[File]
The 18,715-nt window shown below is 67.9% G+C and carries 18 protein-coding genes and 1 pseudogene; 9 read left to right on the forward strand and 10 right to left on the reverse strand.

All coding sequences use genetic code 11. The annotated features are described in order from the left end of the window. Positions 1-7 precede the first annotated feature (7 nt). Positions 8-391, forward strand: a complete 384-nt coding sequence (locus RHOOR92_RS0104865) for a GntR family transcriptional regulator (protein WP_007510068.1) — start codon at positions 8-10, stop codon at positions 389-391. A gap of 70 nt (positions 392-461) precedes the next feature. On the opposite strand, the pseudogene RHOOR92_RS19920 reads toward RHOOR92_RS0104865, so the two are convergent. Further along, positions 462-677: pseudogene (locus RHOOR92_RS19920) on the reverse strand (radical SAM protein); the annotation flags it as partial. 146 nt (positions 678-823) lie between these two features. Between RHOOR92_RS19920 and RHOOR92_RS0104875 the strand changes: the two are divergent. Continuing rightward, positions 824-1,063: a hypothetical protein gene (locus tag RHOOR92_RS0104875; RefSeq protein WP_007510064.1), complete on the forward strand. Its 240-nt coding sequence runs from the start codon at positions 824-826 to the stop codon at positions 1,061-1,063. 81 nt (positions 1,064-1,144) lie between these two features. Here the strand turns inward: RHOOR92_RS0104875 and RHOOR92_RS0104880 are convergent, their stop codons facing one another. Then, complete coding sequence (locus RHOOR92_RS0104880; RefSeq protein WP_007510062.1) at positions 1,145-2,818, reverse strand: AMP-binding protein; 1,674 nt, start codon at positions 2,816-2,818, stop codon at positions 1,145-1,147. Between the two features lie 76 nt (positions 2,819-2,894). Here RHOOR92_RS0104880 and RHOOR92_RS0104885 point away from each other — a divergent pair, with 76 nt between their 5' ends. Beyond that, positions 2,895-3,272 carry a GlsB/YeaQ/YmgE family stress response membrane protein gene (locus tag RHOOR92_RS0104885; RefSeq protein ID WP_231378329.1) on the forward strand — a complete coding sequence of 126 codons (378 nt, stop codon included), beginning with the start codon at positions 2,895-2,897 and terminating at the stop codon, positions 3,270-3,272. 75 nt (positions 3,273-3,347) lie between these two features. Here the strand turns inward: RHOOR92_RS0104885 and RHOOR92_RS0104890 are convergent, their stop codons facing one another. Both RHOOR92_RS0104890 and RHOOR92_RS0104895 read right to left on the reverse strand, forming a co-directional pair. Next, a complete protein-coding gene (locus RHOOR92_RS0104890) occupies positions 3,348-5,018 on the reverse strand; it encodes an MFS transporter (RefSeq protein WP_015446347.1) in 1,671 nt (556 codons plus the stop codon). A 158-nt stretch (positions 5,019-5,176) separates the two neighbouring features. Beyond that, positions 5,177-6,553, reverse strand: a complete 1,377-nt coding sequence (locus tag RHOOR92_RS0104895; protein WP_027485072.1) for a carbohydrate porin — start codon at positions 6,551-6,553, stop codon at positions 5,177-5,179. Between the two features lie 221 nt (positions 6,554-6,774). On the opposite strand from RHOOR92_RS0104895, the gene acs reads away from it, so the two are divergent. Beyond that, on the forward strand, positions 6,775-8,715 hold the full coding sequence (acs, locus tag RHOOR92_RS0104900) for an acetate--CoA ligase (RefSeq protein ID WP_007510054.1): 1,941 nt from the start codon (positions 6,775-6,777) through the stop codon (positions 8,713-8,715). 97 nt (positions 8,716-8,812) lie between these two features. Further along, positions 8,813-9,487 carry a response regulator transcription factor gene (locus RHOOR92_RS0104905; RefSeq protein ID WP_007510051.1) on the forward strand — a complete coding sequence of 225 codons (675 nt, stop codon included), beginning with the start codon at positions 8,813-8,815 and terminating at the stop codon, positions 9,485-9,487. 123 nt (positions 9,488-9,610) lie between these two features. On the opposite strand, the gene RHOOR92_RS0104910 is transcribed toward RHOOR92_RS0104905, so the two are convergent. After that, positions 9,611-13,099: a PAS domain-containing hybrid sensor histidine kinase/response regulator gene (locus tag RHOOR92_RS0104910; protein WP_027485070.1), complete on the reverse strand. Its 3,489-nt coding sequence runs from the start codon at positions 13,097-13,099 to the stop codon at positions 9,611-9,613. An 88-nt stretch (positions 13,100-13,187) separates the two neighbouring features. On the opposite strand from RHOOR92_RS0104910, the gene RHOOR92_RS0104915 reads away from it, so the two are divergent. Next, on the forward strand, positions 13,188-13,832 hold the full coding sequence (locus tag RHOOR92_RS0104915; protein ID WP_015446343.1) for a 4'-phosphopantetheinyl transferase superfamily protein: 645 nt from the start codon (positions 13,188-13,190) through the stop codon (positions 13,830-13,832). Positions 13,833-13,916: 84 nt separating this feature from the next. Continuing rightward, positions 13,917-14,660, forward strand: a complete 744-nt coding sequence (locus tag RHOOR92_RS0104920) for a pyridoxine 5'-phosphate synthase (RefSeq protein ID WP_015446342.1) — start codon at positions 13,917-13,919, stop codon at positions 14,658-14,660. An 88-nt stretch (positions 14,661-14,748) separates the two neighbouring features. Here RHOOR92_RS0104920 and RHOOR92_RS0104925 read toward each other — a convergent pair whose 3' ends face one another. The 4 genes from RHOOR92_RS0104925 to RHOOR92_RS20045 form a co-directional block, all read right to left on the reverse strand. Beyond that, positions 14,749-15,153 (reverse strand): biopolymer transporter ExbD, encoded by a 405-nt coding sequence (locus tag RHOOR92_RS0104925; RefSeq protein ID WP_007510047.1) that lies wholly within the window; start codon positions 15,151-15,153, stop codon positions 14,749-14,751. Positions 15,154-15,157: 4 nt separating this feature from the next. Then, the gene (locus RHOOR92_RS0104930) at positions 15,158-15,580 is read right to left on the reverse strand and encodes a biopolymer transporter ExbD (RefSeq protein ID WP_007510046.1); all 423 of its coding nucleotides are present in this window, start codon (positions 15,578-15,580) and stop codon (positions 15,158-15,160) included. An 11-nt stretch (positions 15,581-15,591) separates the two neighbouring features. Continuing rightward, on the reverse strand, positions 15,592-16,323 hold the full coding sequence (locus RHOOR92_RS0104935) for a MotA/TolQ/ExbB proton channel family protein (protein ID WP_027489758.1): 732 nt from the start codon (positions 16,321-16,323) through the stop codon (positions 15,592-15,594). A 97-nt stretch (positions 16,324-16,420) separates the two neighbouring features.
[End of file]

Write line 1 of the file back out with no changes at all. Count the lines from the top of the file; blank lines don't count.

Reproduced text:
The 18,715-nt window shown below is 67.9% G+C and carries 18 protein-coding genes and 1 pseudogene; 9 read left to right on the forward strand and 10 right to left on the reverse strand.